School. Badly as I wanted to leave the outfit, I declined. I was still so shy that I doubted that I could handle a company of men. I was afraid that I would stutter, and I was not gung-ho enough to have much
dedication to military discipline. Also, it was said that if one were an officer you automatically became a member of the reserve and could be called back at any time. Also, I did not like the Army that
Dick was born while I was in the Army. Being the first, my wife had a very hard time with him. I was able to get a furlough for a few weeks after he was born. I did not tell Betty I was coming home, but walked up
the stairs and into the bathroom where she was bathing the baby. When I grabbed her from behind she almost had a heart attack, but she was as overjoyed to see me as I was to see her. My brother Pete, who had
just recently entered the Navy, as well as my sister Elizabeth, who was going with a Navy buddy of Pete's showed up in town. We amused ourselves by trying on each other's uniforms. I still have pictures of this.
A Lifelong Enemy
Although the officers of our outfit were great, the same could not be said for our non-coms. One corporal, in particular, whose last name was Gott, tried to get a rise out of me. He hated me quite as much as I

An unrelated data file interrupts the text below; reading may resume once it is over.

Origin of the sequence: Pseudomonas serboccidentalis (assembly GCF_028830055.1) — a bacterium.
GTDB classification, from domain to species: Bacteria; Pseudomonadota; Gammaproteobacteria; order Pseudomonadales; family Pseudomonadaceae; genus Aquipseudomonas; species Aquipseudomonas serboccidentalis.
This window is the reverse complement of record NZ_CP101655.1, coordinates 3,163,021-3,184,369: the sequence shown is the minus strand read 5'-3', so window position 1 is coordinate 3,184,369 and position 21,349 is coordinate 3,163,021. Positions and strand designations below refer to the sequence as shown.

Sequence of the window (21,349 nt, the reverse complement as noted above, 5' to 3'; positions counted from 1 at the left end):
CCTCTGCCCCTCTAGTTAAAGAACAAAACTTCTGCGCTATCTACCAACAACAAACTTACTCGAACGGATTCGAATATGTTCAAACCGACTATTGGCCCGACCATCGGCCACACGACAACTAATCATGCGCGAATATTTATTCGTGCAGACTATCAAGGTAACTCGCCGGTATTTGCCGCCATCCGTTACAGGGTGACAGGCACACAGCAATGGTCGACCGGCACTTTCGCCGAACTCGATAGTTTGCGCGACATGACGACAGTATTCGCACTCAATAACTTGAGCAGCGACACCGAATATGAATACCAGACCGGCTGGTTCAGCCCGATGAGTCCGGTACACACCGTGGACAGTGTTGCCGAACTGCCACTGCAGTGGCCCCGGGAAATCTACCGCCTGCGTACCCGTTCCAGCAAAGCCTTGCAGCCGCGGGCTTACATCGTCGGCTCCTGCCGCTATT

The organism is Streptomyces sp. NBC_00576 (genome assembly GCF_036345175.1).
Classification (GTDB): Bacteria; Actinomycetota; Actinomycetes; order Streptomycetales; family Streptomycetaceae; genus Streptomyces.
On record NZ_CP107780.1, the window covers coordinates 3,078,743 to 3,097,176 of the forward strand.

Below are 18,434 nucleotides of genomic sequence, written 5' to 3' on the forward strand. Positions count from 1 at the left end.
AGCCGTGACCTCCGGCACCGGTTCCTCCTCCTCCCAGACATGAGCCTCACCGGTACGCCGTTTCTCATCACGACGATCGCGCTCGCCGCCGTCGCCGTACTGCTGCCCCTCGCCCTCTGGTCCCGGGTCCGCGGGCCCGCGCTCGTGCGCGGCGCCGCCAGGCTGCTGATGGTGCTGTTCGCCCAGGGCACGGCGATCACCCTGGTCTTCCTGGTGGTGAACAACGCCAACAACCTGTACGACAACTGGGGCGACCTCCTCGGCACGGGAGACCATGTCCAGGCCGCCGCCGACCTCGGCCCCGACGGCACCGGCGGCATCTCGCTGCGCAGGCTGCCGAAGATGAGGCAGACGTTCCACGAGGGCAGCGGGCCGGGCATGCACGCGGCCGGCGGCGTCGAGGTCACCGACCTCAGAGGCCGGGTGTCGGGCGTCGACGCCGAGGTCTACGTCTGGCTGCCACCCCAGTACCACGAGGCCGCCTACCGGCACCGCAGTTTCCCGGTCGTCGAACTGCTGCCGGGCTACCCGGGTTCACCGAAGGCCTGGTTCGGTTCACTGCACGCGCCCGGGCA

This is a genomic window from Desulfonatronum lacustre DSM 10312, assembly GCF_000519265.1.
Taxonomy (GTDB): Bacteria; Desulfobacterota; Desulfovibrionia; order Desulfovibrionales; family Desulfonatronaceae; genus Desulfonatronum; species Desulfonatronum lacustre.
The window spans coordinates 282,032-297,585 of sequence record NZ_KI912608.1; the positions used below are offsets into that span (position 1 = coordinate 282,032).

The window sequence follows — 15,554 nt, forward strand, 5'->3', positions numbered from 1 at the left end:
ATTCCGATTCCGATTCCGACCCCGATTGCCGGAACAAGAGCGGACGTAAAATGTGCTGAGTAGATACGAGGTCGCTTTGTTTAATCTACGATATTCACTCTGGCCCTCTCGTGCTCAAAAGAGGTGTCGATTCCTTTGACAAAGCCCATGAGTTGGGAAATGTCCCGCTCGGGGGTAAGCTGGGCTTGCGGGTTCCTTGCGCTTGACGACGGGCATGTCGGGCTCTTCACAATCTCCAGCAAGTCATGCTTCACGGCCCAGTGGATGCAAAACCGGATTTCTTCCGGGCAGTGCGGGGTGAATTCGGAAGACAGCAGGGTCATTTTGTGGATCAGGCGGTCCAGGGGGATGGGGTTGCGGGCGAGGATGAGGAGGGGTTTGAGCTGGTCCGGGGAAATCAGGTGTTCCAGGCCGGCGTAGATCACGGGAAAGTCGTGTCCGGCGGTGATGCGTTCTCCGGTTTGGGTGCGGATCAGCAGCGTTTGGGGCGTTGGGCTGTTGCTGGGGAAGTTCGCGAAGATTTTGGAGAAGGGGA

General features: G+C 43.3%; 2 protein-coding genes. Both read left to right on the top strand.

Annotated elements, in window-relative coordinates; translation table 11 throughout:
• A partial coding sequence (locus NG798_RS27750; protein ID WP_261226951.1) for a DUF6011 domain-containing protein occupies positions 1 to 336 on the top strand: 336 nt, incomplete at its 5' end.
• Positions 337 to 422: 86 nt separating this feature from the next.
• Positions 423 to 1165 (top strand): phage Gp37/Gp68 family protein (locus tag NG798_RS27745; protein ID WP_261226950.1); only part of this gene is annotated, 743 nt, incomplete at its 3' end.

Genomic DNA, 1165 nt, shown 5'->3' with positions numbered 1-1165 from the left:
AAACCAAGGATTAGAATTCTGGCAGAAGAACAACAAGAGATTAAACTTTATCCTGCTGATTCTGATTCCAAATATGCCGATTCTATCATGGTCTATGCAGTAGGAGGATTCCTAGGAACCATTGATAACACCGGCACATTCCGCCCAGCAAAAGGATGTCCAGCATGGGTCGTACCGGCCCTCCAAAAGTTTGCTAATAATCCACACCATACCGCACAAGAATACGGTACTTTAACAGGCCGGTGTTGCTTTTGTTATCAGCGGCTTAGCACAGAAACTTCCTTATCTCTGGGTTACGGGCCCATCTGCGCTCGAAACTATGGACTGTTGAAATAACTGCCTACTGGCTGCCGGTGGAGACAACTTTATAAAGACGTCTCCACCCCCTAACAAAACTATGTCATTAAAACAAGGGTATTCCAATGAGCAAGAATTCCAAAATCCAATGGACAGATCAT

hated him. As his hazing intensified, I managed to convey my impression of him as a first class moron without actually saying or doing anything which could be considered insubordination. There was never the
slightest doubt in my mind that I could render this man limb from limb, but if I had invited him to take off his stripes to have it out, he might have declined and turned me in. Under the articles of war I could
have been severely punished for suggesting it.
I used to dream of meeting this man after the war, and would fantasize on different methods I would use to prolong his life while inflicting the maximum punishment on him. I was quite serious about this at the
time, and had I chanced to meet him outside the Army, he might not have been alive today. At this late date he is not likely to be alive anyway.
It is an odd fact that though one may forget the many very nice people one meets in life, you remember only those whom you have disliked. The Army then was composed mostly of very nice fellows, and all of them
realized the need for discipline. But it seemed that most outfits had at least one man like Gott who used his authority to degrade rather than discipline. I would imagine that most of those who disliked the
services obtained this dislike from one or two men like Gott, out of all the thousands they met.